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Places of Interest (POIs)

This page displays summary information for selected places in York (England) that might be of interest to sightseeing visitors. Please note that this website is still in the early stages of development, so there are lots of potentially interesting places 'missing' from the database. However, additional places, photographs and articles, will be uploaded as and when time permits.

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Place of Interest
No. 1Two star ratingIcon to indicate that classification and summary information is available for this item.

Number 49-51 Goodramgate (York) dates from circa 1500. The "Wealden Hall" to the rear (in Powell's Yard) is a building style rarely found outside Kent / Sussex.  
 

Photo: 3 timber-framed buildings: nos 43-45, 47 and 49-51 (Wealden Hall) Goodramgate, York.

Place of Interest
No. 2One star rating.Icon to indicate that additional information is available in the form of an introductory article.

This attractive magnesian limestone wall in Dean's Park once formed part of an arcade associated with the 12th century palace used by the Archbishops of York.  Read more
 

Photograph: Poppy wreaths laid beside Kohima Memorial, Dean's Park (York).

Place of Interest
No. 3One star rating.Icon to indicate that additional information is available in the form of an introductory article.

The Artist's Garden in York is a pleasant outdoor space designed specifically to display temporary art installations and to host occassion outdoor arts events.  Read more
 

Photograph: Artist's Garden (York) "Foundation Myths" art installation and ivy-covered wall.

Place of Interest
No. 4One star rating.Icon to indicate that additional information is available in the form of an introductory article.

York Castle has been used to dispense 'justice' for almost 1,000 years. The Assize Courts Building in the inner-bailey was constructed between 1773 and 1777.  Read more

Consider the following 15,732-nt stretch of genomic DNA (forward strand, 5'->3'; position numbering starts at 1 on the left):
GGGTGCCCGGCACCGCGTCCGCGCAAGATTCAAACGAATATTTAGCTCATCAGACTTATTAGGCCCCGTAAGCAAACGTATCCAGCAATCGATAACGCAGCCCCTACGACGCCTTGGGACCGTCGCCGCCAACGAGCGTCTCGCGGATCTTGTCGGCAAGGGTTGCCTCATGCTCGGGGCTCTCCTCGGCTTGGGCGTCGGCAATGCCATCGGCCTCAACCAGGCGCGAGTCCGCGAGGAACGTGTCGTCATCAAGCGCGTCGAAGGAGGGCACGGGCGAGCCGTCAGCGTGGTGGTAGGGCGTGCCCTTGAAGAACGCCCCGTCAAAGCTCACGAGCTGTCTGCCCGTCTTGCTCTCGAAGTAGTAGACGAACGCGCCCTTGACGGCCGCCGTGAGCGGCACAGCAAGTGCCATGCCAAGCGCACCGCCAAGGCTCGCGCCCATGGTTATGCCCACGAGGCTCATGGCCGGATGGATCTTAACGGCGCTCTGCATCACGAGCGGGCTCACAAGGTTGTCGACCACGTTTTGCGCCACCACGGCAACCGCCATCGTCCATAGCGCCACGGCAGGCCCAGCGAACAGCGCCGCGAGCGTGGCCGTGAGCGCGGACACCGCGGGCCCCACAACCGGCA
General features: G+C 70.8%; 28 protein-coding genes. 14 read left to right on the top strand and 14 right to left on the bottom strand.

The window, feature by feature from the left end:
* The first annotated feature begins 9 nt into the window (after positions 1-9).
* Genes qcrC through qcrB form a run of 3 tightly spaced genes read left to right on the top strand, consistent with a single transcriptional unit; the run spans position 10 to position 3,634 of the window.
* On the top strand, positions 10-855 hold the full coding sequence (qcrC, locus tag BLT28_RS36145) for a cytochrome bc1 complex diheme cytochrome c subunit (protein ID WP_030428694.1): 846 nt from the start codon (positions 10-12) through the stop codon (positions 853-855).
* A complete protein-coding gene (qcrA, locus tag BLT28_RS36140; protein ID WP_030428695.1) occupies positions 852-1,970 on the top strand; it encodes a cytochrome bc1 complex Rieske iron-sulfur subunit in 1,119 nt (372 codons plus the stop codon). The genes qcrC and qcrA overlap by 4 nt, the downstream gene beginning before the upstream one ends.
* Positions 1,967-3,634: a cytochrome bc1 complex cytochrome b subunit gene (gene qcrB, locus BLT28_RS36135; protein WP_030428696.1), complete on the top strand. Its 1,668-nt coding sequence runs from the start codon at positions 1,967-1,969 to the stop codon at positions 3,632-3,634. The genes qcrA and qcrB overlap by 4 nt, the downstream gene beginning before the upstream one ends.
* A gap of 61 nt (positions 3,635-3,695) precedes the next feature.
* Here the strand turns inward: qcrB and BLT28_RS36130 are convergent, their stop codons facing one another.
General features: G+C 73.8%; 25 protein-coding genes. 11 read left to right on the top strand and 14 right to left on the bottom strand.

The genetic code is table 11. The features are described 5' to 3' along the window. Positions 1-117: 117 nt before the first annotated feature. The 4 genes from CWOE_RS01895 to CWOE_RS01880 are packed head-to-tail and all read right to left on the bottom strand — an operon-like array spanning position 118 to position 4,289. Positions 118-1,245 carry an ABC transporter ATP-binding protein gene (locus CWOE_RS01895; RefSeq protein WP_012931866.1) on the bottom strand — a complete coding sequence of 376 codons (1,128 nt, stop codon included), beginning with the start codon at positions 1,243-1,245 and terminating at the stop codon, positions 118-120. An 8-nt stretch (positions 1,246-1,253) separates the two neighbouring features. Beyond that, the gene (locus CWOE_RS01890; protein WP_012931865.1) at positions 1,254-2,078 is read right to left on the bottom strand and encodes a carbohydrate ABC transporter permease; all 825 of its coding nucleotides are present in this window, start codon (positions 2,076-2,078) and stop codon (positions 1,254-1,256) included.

Photograph: The front steps and pedimented portico of York's assize courts building.

Place of Interest
No. 5Two star ratingIcon to indicate that classification and summary information is available for this item.

Built in phases from c1360 onwards, Barley Hall has been a hostel for the Priors of Nostell Priory, the home of a wealthy York goldsmith and a plumber's yard.  
 

Photograph: Exterior staircase entrance to Barley Hall (York) and Coffee Yard with stocks.

Place of Interest
No. 6i-spy symbol.Icon to indicate that additional information is available in the form of an introductory article.

The intriguing advertisement for "Bile Beans" is a 'ghost sign' on the side wall of a house at the junction of Lord Mayor's Walk and Monkgate, near Monk Bar.  Read more
 

Photograph: The "Bile Beans" ghost sign on the side wall of a house beside Lord Mayor's Walk in York.

Place of Interest
No. 7Two star ratingIcon to indicate that additional information is available in the form of an introductory article.

The Blue Bridge is a manually-operated double-leaf bascule footbridge across Browney Dyke (a section of the Foss Navigation near the River Ouse in York).  Read more
 

Photograph: Blue Bridge across River Foss (York) showing double bascules & lifting mechanism.

Place of Interest